Section 8-3 of the U of Chicago is on the fundamental properties of area. That's right -- we have finally reached the notion of area on the blog.
Let's see what other authors have to say about this very important concept. We begin, as usual, with David Joyce:
Chapter 5 is about areas, including the Pythagorean theorem. It begins with postulates about area: the area of a square is the square of the length of its side, congruent figures have equal area, and the area of a region is the sum of the areas of its nonoverlapping parts. A theorem follows: the area of a rectangle is the product of its base and height. There is no proof given, not even a "work together" piecing together squares to make the rectangle. An actual proof is difficult. It would depend either on limiting processes (which are inappropriate at this level), or the construction of a square equal to a rectangle (which could be done much later in the text). It would be just as well to make this theorem a postulate and drop the first postulate about a square.
So far, Chapter 5 of the Prentice-Hall text sounds very similar to Chapter 8 of the U of Chicago text, as the Pythagorean Theorem is included in the area chapters of both texts. But I've already discussed my treatment of the Pythagorean Theorem.
According to Joyce, the Prentice-Hall text assumes as a postulate the area of a square, and claims without proof the area of a rectangle. Joyce states that there are two ways to prove the theorem. The first is by "limiting processes." You may wonder, why are "limiting processes needed" -- why can't we just divide the rectangle into squares? After all, isn't that what "square units" are -- a rectangle with area 32 square units (the first rectangle shown in the U of Chicago text) can be divided into 32 unit squares.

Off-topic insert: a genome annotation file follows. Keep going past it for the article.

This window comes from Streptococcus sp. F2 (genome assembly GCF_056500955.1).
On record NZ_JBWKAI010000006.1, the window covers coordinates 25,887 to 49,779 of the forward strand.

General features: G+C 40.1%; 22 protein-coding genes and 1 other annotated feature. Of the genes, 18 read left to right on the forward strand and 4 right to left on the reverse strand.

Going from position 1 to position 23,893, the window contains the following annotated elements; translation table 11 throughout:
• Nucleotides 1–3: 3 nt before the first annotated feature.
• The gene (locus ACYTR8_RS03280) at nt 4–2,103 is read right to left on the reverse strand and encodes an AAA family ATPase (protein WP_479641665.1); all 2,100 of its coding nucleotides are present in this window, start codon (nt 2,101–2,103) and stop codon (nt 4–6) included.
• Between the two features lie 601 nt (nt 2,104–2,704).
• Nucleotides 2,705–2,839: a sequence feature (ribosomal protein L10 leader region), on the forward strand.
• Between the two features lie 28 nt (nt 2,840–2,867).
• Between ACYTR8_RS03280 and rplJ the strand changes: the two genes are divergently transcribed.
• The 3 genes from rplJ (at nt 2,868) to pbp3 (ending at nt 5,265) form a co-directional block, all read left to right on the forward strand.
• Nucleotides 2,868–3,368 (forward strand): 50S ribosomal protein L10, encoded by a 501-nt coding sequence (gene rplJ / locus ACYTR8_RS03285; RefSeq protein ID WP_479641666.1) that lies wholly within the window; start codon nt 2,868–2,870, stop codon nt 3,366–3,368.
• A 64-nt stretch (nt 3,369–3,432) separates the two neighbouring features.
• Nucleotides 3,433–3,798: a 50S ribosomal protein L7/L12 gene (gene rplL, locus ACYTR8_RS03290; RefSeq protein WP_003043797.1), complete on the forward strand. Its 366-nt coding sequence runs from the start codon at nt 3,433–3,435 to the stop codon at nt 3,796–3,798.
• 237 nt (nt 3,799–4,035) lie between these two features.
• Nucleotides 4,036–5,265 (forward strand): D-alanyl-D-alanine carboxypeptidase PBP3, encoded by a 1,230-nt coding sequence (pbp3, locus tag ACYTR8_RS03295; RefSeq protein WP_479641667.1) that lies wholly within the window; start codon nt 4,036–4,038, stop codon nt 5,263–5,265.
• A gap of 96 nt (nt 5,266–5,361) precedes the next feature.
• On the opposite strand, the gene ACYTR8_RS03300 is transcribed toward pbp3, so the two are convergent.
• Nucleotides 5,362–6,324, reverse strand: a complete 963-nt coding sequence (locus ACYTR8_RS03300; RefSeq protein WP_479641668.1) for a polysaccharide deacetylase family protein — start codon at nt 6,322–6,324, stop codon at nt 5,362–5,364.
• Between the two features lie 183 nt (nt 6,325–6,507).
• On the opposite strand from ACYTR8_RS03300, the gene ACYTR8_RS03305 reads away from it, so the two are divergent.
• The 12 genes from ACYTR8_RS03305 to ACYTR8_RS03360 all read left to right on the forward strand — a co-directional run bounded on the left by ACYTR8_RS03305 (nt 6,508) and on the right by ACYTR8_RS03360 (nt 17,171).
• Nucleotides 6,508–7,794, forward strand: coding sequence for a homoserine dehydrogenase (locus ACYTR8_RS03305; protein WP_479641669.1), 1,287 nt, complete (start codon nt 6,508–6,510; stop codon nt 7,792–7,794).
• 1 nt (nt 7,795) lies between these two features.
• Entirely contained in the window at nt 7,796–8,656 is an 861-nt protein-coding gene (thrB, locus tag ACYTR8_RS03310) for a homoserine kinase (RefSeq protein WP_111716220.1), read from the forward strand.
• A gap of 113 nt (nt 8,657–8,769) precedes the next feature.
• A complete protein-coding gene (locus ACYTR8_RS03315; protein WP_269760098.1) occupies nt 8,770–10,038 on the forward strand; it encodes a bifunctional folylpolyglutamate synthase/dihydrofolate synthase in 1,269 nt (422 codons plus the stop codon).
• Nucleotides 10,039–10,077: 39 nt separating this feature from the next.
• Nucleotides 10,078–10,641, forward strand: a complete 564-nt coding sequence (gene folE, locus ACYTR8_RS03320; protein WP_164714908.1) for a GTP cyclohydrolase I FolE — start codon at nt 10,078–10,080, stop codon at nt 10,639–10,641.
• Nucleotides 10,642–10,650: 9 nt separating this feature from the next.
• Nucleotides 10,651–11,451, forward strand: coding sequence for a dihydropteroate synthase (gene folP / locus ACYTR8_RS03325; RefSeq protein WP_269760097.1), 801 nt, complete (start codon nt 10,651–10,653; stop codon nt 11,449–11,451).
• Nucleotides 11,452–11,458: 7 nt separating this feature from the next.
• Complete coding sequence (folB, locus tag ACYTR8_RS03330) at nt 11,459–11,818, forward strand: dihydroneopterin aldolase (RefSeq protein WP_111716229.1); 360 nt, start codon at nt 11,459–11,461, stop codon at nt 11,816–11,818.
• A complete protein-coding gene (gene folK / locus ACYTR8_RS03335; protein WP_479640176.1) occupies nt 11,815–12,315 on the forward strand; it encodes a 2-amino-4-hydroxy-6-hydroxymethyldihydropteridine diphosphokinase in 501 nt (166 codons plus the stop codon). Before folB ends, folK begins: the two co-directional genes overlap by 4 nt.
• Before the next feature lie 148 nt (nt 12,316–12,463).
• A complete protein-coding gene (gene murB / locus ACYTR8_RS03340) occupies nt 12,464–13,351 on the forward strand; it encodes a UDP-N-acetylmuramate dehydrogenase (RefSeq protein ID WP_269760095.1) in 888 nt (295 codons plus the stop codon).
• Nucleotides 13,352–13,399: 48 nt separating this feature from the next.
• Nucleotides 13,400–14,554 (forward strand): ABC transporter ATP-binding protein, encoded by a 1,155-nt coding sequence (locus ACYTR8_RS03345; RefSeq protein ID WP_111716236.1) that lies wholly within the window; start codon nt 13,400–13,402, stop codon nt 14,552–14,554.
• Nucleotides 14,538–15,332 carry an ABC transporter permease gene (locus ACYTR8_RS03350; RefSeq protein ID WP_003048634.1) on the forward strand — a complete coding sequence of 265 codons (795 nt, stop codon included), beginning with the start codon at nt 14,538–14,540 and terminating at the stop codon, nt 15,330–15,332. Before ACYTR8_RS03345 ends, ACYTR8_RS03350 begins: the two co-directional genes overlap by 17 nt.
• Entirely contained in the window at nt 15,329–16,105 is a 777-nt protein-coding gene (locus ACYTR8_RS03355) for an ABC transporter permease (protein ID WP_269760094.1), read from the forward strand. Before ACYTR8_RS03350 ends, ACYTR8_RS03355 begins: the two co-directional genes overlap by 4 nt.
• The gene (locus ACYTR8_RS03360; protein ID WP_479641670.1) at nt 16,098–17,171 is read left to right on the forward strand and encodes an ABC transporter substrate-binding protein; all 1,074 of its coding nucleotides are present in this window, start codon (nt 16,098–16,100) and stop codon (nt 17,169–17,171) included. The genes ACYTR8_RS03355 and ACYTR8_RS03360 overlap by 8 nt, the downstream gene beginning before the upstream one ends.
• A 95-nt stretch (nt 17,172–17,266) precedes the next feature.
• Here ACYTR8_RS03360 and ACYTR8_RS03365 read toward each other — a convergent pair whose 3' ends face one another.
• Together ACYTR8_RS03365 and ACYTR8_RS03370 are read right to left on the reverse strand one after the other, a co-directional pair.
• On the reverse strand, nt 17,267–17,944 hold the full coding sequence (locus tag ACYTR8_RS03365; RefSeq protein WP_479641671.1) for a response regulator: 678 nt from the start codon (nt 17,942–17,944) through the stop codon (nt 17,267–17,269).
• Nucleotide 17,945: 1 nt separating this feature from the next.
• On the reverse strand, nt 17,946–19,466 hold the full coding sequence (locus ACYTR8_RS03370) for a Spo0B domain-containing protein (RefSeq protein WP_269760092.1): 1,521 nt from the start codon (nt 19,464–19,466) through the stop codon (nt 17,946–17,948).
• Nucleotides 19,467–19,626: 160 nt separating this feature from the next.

The problem is, what if the sides of the rectangle have irrational lengths? Dividing the rectangle into unit squares only works for the rational numbers, not the real numbers. If we had a rectangle with dimensions 1 and sqrt(2), we wouldn't be able to divide it into squares so easily. The well-known paper size A4 is supposed to be a rectangle whose ratio of length to width is about sqrt(2). Another famous irrational rectangle is called a golden rectangle. This rectangle defies division into squares -- cut off the largest possible square, and the remaining rectangle is similar to the original, so that cutting off another square leaves a third rectangle similar to the original, and so on. The ratio of its length to width is (1 + sqrt(5)) / 2 -- a well-known irrational number known by the Greek letter phi.
So limiting processes are needed to show that this works for irrational side lengths. We'll revisit the idea of limiting processes later on when we discuss another famous irrational number -- pi.